By Joey Coleman
Live streaming of council meetings is improving city governance in Hamilton. No longer can members of Council engage in disgraceful behaviour without finding themselves on YouTube within minutes.
Hamilton City Council “appears to be getting along more harmoniously than it has in years,” declared the Spectator’s Andrew Dreschel in a recent print column.
Dreschel attributes this to Mayor Bob Bratina’s leadership style. Other than a few flare-ups with Ward 8 Councillor Terry Whitehead and the near fist-a-cuffs back in December during the Confederation Park Pan-Am stadium debate, Mayor Bratina has been able to temper himself at Council during his first six months in office.
However, it is not the Mayor that deserves credit. The cameras in the Council Chamber deserve it.
The first City Council meeting I attended was in 1996. Since then, I’ve attended many meetings and noticed an unmistakable pattern. City Council is always on their best behaviour when the gallery is full. The second the gallery empties with only the usual suspects remaining (the people who rarely miss a meeting), Council’s decorum decreases to their usual antics.
The Pan-Am stadium debate meeting of August 10, 2010, reflected this perfectly. The meeting started late at 10:00 AM, with an overflow crowd of citizens spilling out into the hallways. Council was on its best behaviour. After a brief lunch recess, the gallery emptied and Council’s decorum degraded quickly.
Ironically, Council did not realize that thousands of people were watching the process online in what was likely the most viewed municipal meeting in the city’s history. This was the first time City Council was live streamed over the Internet, and 41,192 people watched the meeting. Many of those watching from home had left the Council Chamber, creating the appearance that no one was watching.
I recall vividly that after 10 hours of debate, a member of Council proposed that a decision be put off until a future day. One person heckled from the gallery and hundreds screamed online. Blackberries went crazy as people flooded their city councillors with emails, and the councillor quickly withdrew his motion.
After the debate, a couple members of Council approached me expressing surprise that so many people were watching. Things changed that day; people were able to monitor their elected representatives from wherever they were with an Internet connection.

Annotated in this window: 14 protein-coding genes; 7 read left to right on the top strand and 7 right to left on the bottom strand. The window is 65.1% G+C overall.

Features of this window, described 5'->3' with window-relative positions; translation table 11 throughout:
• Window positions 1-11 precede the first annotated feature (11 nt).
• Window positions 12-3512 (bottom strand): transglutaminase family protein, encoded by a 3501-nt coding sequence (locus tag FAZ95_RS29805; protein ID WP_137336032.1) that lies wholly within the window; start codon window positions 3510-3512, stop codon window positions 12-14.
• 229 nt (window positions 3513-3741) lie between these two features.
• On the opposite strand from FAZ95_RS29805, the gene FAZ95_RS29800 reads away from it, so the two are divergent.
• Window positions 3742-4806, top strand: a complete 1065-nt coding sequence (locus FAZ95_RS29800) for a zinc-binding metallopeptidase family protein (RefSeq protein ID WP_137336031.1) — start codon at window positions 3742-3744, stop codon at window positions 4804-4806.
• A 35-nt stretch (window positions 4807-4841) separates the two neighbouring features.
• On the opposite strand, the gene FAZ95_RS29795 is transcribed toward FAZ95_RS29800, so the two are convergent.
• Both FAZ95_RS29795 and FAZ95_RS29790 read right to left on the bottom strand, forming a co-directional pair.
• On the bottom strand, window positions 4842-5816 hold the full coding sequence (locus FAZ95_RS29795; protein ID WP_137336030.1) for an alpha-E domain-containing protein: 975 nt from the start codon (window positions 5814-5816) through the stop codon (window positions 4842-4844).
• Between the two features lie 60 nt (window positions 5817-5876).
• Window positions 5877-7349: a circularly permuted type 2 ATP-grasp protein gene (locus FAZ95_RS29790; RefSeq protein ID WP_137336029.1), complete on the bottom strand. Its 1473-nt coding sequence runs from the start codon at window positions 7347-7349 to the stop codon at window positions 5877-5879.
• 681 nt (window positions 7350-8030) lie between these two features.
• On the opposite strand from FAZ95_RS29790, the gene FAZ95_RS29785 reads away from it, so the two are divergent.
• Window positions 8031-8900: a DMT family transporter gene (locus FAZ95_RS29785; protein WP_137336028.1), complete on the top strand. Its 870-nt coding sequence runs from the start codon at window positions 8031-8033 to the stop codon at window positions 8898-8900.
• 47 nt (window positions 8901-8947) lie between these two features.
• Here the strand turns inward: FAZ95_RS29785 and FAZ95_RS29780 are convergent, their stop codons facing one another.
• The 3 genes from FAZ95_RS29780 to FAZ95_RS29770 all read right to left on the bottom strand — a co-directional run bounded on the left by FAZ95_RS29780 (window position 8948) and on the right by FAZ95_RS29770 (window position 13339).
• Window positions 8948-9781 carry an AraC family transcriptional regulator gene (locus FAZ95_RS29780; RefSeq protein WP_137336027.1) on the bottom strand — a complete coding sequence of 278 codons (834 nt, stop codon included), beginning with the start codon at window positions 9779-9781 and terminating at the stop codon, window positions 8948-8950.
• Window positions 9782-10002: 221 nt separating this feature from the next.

Today, every meeting of Council is live-streamed and councillors know that people are watching.
If transparency in proceedings can improve Council – a formidable task – what will open data do for city departments?
Not only is it the right of every citizen to be informed of what their government is doing, it is our responsibility to be part of the governing process by making positive contributions to civic life.
Open data, the release of city information in an accessible, machine processable, non-proprietary, license-free format, will allow citizens to be more engaged.
Hamilton’s open data movement, Open Hamilton, recently completed a project called WardRep (www.wardrep.ca) which allows citizens to find their political representatives by entering their home address. Presently, citizens need to use a PDF map on the city website to learn which Ward they reside in and then look up their representative on another page. With WardRep, all of this can be done in one user-friendly step.
WardRep is open source and, as of the writing of this column, the City is considering replacing its current system with it.
Why is there a pothole on your street that the city doesn’t seem to be fixing? Is the city even aware it exists? Is the city overwhelmed with potholes and crews are working around the clock to fill them across the city? Or is there accuracy to the stereotype of the famous caricature of one guy filling a pothole, three guys supervising, and one guy bringing coffee while they all smoke?
Open data will allow for the city to report which potholes it is aware of, how many it is filling, and for citizens to easily report potholes the city is not aware of.
Simply put, open data will allow citizens to be ambitious together. It could be as simple as reporting a pothole or as complex as creating a new application for the city. No matter your skills, you have the right to be involved. As our city motto states: Together aspire, Together achieve.
JOEY COLEMAN is one of Hamilton’s emerging independent journalists living downtown with his smartphone always in hand–completely funded by his audience and 100 per cent mobile. You can follow him on Twitter, @JoeyColeman or catch up with his work at joeycoleman.ca
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